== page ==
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ELECTION 2020: Candidates outline top issues facing Langford-Juan de Fuca

Advance voting opens Oct. 15, ahead of the Oct. 24 election

Ahead of this October’s provincial election, Black Press Media asked your candidates what they believe the biggest issues are facing the Langford-Juan de Fuca riding and the province. Here are their responses.

Gord Baird

Gord Baird – Green: The biggest issue is the ability of our children and grandchildren to survive the repeated shocks of the climate crisis. Climate change is here, but people are not responding to it as an emergency. The present pandemic is providing an emergency to test our communities. Are we prepared? No. Can we adapt? Yes.

Langford-Juan de Fuca stretches from Port Renfrew to the Highlands and captures two rapidly changing and growing municipalities of Sooke and Langford.

We have many families who’ve moved to Langford for affordable housing, but we see them stressed financially due to the pandemic. We need to ensure they don’t fall through the cracks.

We’re seeing the results of archaic laws steamrolling over communities and natural ecosystems from Fairy Creek with the last of the province’s old-growth forests at one end, to the Highlands pit mine sitting on top of its drinking water supply at the other.

Democracy seems in short supply, especially when Premier Horgan took advantage of the goodwill in the legislature during the pandemic and called a snap election. There was no time for those who wanted to participate in the electoral process. Even the government was not prepared and sent out blank ballots.

Kelly Darwin

Kelly Darwin – Liberal: The biggest issue facing our riding is transportation. At times we are held captive by the Malahat to the north, and at other times we spend far too long trying to travel around the West Shore and to downtown to the south. As the past 30 years have taught us, there is no single improvement that will solve these issues. What we need is a multi-solution approach that will most certainly include land, sea, and rail. It is time to look to the future and how we want to shape the West Shore.

As a province, the economy is key to getting people back to work, helping put food on the table and creating a stable and healthy environment for British Columbians. It is my belief that the government should support small businesses in the reopening of the province. It is the government’s job to create the environment to stimulate the economy.

A government that hires people to create jobs only creates future liabilities. Providing PPE, tax incentives and other support will help businesses hire back staff, ensure everyone is safe so people can have access to products and services they need as we adapt to life in the pandemic.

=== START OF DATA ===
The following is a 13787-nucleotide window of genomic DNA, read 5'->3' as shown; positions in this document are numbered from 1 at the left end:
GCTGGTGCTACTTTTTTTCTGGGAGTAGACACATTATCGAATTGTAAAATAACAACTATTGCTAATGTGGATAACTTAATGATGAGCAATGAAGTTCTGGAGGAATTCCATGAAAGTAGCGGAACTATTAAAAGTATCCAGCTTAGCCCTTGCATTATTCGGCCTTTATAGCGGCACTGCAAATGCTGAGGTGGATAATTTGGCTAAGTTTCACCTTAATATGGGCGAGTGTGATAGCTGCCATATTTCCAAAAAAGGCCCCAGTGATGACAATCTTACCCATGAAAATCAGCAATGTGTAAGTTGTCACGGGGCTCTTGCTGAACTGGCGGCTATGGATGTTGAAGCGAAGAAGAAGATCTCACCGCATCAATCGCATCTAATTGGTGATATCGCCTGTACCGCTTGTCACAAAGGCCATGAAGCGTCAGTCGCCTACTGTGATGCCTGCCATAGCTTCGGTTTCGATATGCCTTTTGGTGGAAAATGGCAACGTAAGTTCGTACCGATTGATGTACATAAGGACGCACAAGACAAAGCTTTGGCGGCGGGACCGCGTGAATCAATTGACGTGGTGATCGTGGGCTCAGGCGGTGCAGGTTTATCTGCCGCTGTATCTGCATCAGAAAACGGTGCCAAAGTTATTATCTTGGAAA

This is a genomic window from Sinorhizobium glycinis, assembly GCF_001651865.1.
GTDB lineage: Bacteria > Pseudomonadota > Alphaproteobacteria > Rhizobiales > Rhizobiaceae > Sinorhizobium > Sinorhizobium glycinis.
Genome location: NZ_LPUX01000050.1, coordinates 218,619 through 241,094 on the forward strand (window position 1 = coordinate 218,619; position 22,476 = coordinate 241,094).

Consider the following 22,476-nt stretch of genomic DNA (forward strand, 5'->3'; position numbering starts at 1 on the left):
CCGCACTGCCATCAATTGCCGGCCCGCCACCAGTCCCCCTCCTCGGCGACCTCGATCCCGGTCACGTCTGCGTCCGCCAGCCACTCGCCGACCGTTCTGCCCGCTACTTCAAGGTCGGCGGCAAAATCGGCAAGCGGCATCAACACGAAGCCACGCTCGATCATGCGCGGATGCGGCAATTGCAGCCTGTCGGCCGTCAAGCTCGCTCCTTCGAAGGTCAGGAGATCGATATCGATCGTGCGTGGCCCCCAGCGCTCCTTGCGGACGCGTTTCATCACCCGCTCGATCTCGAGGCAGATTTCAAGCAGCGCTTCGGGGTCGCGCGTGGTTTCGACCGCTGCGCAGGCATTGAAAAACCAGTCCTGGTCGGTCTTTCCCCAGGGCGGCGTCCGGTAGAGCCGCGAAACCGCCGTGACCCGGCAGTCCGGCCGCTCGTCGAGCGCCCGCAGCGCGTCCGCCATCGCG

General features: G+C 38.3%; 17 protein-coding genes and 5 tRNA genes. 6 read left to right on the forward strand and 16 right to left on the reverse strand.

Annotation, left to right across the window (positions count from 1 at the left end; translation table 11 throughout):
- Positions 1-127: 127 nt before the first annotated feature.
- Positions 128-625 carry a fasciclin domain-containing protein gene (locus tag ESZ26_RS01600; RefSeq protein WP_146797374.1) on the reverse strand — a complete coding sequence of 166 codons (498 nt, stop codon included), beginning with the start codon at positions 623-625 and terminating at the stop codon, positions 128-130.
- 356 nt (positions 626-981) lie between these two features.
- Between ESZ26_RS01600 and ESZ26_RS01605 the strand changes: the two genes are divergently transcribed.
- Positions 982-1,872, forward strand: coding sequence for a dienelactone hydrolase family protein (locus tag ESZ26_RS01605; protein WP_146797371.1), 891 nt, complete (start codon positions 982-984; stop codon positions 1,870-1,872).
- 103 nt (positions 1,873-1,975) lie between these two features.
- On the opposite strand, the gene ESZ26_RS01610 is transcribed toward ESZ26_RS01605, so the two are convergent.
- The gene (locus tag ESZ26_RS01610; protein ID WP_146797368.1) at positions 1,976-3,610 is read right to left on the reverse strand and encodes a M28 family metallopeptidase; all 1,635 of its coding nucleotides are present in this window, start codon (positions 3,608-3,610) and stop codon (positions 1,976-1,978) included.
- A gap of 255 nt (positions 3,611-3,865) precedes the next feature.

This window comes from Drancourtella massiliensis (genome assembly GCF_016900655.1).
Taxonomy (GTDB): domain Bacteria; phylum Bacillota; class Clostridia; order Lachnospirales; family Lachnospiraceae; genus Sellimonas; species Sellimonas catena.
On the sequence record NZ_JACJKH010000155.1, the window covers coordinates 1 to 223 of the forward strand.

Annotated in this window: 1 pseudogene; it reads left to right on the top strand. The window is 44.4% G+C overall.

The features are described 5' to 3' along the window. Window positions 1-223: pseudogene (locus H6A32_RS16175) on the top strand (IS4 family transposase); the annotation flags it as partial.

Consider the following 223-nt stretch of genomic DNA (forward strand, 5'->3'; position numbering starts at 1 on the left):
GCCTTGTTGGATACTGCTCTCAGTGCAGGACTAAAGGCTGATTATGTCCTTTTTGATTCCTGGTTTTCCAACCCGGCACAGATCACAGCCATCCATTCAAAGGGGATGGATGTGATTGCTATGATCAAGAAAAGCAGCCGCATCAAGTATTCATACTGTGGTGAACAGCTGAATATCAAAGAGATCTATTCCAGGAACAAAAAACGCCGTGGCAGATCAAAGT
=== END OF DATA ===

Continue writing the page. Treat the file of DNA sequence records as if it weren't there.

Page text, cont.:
John Horgan

John Horgan – NDP: The COVID-19 pandemic has upended all our lives in so many ways. But I am inspired by the way British Columbians have come together – by staying apart – to flatten the curve.

Government’s first priority should be people’s health and well-being. And that’s why I want to continue to serve the people of B.C. as premier, and the people of Langford-Juan de Fuca as MLA.

I know people are concerned about their future. They are worried about their health and the health of their families. They are worried about the financial impacts this pandemic has had on households and businesses. The BC NDP has a plan to lead us through the pandemic and build an economic recovery that works for everyone.

We’ll continue to invest in health care and seniors care. We support the conditions to create good-paying jobs, invest in skills training and provide relief for small businesses.

We’ll make life more affordable by expanding $10/day childcare and continue with our historic investments in affordable housing. And we’ll continue our CleanBC plan, the most ambitious climate strategy on the continent – because we all want to protect this beautiful place where we live, work and play.

Tyson Riel Strandlund

Tyson Riel Strandlund – Communist: There are a number of serious issues working people are faced with both in my riding and in the province, and to isolate any one of them would represent a failure to recognize these crises as reflective of the capitalist system as a whole.

Whether we are discussing the housing shortage, the devastating environmental costs associated with for-profit resource and energy megaprojects, the violent incursions on unceded Indigenous territories by the RCMP and “man camps,” the low wages, the high tuition, the dangers posed by the pandemic and the economic crisis it has worsened (though not caused), or the failure to reform our undemocratic first-past-the-post system, we are dealing with a class struggle between workers and Indigenous nations on one hand, and the mega-rich and their political lapdogs on the other, whether they come decked in orange, green, or any other colours.

The only way out of this is the implementation of a socialist system which puts people and nature before profit, and prioritizes decolonization and indigenous sovereignty – a real democracy in which the working class controls the economy, not just “democracy” on paper and a corporate dictatorship in practice.

READ MORE: A Greater Victoria guide to voting in the B.C. election

Election day is Oct. 24 with advance polls open Oct. 15 to 21 from 8 a.m. until 8 p.m. Find more election coverage online at goldstreamgazette.com/tag/bc-votes-2020.

READ MORE: B.C. Politics


 

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